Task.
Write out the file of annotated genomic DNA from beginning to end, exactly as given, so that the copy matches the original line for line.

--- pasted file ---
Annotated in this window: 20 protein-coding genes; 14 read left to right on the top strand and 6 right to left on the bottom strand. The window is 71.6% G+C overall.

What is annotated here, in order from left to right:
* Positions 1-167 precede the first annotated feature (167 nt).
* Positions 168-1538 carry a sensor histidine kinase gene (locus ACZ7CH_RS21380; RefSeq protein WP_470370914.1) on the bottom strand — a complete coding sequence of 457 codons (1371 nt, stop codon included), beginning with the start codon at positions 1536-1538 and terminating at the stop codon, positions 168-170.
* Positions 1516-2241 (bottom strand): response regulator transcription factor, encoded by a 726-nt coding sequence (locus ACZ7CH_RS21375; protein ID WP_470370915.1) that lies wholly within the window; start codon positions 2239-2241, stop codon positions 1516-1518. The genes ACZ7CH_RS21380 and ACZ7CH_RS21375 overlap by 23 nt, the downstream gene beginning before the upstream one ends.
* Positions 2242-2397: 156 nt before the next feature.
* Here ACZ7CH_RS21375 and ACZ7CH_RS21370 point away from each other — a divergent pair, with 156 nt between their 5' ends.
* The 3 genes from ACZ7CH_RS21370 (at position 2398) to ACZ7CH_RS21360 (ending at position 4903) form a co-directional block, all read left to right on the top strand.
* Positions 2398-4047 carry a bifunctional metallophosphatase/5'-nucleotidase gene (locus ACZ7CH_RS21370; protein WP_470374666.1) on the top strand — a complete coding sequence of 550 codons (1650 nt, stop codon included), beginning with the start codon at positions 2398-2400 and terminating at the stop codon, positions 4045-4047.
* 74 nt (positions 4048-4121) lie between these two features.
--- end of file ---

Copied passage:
Annotated in this window: 20 protein-coding genes; 14 read left to right on the top strand and 6 right to left on the bottom strand. The window is 71.6% G+C overall.

What is annotated here, in order from left to right:
* Positions 1-167 precede the first annotated feature (167 nt).
* Positions 168-1538 carry a sensor histidine kinase gene (locus ACZ7CH_RS21380; RefSeq protein WP_470370914.1) on the bottom strand — a complete coding sequence of 457 codons (1371 nt, stop codon included), beginning with the start codon at positions 1536-1538 and terminating at the stop codon, positions 168-170.
* Positions 1516-2241 (bottom strand): response regulator transcription factor, encoded by a 726-nt coding sequence (locus ACZ7CH_RS21375; protein ID WP_470370915.1) that lies wholly within the window; start codon positions 2239-2241, stop codon positions 1516-1518. The genes ACZ7CH_RS21380 and ACZ7CH_RS21375 overlap by 23 nt, the downstream gene beginning before the upstream one ends.
* Positions 2242-2397: 156 nt before the next feature.
* Here ACZ7CH_RS21375 and ACZ7CH_RS21370 point away from each other — a divergent pair, with 156 nt between their 5' ends.
* The 3 genes from ACZ7CH_RS21370 (at position 2398) to ACZ7CH_RS21360 (ending at position 4903) form a co-directional block, all read left to right on the top strand.
* Positions 2398-4047 carry a bifunctional metallophosphatase/5'-nucleotidase gene (locus ACZ7CH_RS21370; protein WP_470374666.1) on the top strand — a complete coding sequence of 550 codons (1650 nt, stop codon included), beginning with the start codon at positions 2398-2400 and terminating at the stop codon, positions 4045-4047.
* 74 nt (positions 4048-4121) lie between these two features.